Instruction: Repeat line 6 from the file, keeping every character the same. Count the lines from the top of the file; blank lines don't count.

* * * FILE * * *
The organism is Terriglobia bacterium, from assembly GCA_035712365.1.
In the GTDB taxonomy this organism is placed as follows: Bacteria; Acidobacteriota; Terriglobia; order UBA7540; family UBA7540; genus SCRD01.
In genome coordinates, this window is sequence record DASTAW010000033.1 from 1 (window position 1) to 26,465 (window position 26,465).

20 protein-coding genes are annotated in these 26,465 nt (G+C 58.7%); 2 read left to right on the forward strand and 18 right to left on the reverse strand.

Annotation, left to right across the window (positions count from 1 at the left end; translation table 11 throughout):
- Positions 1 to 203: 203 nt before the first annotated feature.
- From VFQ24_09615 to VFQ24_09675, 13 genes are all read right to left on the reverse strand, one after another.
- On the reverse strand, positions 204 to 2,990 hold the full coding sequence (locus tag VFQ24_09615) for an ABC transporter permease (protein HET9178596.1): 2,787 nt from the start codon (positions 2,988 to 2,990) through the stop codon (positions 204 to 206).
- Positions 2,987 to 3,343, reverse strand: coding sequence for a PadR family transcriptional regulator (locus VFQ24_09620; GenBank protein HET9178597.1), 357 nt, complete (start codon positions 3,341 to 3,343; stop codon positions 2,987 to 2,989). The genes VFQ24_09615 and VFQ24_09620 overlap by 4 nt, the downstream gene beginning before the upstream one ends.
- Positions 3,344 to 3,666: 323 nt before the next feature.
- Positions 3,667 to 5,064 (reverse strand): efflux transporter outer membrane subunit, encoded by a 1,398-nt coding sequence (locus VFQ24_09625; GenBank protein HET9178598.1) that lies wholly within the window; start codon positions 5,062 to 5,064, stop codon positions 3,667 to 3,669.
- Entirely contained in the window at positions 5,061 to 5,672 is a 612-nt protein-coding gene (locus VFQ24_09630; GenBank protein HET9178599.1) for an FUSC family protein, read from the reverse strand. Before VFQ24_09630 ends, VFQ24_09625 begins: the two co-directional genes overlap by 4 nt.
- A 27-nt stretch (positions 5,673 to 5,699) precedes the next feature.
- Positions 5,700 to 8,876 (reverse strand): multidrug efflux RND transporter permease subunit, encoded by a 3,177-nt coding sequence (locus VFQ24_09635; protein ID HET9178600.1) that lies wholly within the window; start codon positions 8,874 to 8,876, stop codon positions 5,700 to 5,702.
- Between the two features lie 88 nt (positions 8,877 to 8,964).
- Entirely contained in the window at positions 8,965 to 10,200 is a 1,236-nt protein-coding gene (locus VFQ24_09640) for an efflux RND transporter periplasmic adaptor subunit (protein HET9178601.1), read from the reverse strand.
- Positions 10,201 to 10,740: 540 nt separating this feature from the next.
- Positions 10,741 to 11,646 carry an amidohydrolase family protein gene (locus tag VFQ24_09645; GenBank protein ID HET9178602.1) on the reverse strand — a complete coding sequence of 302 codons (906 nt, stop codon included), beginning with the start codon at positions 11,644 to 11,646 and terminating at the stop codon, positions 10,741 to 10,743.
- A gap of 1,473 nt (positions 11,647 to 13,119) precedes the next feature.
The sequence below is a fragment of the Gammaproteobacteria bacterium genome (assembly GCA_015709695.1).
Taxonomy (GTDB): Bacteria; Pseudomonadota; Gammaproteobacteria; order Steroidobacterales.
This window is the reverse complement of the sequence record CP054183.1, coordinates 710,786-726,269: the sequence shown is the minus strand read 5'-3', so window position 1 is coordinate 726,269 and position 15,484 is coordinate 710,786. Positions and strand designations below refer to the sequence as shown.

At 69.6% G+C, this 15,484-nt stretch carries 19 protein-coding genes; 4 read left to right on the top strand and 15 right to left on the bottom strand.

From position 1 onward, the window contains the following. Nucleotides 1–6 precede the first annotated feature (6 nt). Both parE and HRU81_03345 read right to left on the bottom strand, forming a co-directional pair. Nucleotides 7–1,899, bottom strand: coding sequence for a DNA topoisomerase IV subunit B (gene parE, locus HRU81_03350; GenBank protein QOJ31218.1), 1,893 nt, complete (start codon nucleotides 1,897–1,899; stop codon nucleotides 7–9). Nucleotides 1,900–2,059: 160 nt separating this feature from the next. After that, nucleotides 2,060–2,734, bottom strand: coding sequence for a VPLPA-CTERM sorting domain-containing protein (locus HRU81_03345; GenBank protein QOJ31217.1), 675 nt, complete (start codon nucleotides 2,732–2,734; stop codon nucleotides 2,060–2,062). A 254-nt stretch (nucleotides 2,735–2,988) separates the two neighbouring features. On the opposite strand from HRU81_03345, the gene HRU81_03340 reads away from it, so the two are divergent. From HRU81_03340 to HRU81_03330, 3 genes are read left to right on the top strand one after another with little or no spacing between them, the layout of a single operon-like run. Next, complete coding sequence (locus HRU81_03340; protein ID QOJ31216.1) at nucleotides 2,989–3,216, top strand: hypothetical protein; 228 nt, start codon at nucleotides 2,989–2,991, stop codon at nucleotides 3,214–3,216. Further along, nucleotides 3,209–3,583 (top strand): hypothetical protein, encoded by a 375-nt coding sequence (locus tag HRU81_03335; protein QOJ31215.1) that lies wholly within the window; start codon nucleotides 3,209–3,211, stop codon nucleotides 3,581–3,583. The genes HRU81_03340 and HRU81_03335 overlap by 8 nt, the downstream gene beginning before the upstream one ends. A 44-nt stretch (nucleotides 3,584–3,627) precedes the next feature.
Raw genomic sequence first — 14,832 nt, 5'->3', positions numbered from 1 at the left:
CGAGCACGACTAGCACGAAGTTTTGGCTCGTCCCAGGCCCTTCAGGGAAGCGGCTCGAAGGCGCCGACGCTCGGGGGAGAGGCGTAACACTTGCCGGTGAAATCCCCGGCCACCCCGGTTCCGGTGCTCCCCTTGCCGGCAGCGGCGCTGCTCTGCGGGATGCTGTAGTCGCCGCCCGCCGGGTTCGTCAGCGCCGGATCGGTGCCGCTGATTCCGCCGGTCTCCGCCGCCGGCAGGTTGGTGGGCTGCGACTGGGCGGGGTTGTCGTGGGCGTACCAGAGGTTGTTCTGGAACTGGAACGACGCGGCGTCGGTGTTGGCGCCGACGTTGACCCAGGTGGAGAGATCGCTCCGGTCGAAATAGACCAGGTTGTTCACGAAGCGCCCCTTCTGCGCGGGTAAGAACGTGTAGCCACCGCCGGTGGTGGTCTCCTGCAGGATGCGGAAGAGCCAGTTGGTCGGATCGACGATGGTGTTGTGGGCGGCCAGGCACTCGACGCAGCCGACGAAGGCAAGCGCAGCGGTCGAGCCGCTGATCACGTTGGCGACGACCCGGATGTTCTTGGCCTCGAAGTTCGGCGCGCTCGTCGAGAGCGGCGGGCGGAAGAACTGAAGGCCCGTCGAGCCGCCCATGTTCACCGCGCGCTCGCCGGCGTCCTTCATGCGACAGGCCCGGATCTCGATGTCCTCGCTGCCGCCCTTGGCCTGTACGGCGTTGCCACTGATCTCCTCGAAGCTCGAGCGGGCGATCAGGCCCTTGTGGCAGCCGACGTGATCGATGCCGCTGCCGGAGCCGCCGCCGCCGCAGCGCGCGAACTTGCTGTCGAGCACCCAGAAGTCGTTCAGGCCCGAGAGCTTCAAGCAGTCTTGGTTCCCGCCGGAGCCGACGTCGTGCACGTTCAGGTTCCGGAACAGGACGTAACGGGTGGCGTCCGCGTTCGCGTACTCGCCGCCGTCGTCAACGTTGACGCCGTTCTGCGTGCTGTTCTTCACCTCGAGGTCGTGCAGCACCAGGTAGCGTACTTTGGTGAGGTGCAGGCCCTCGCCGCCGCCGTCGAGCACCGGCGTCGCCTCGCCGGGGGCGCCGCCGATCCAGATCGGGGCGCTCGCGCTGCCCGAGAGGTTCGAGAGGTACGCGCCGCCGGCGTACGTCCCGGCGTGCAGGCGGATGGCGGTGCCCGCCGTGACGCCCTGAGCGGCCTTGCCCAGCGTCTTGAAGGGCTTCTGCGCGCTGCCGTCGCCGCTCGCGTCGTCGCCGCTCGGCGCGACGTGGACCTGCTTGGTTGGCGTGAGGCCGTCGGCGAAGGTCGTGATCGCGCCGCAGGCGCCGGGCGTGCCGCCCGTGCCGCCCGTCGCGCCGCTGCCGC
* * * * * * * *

- Positions 1 to 203: 203 nt before the first annotated feature.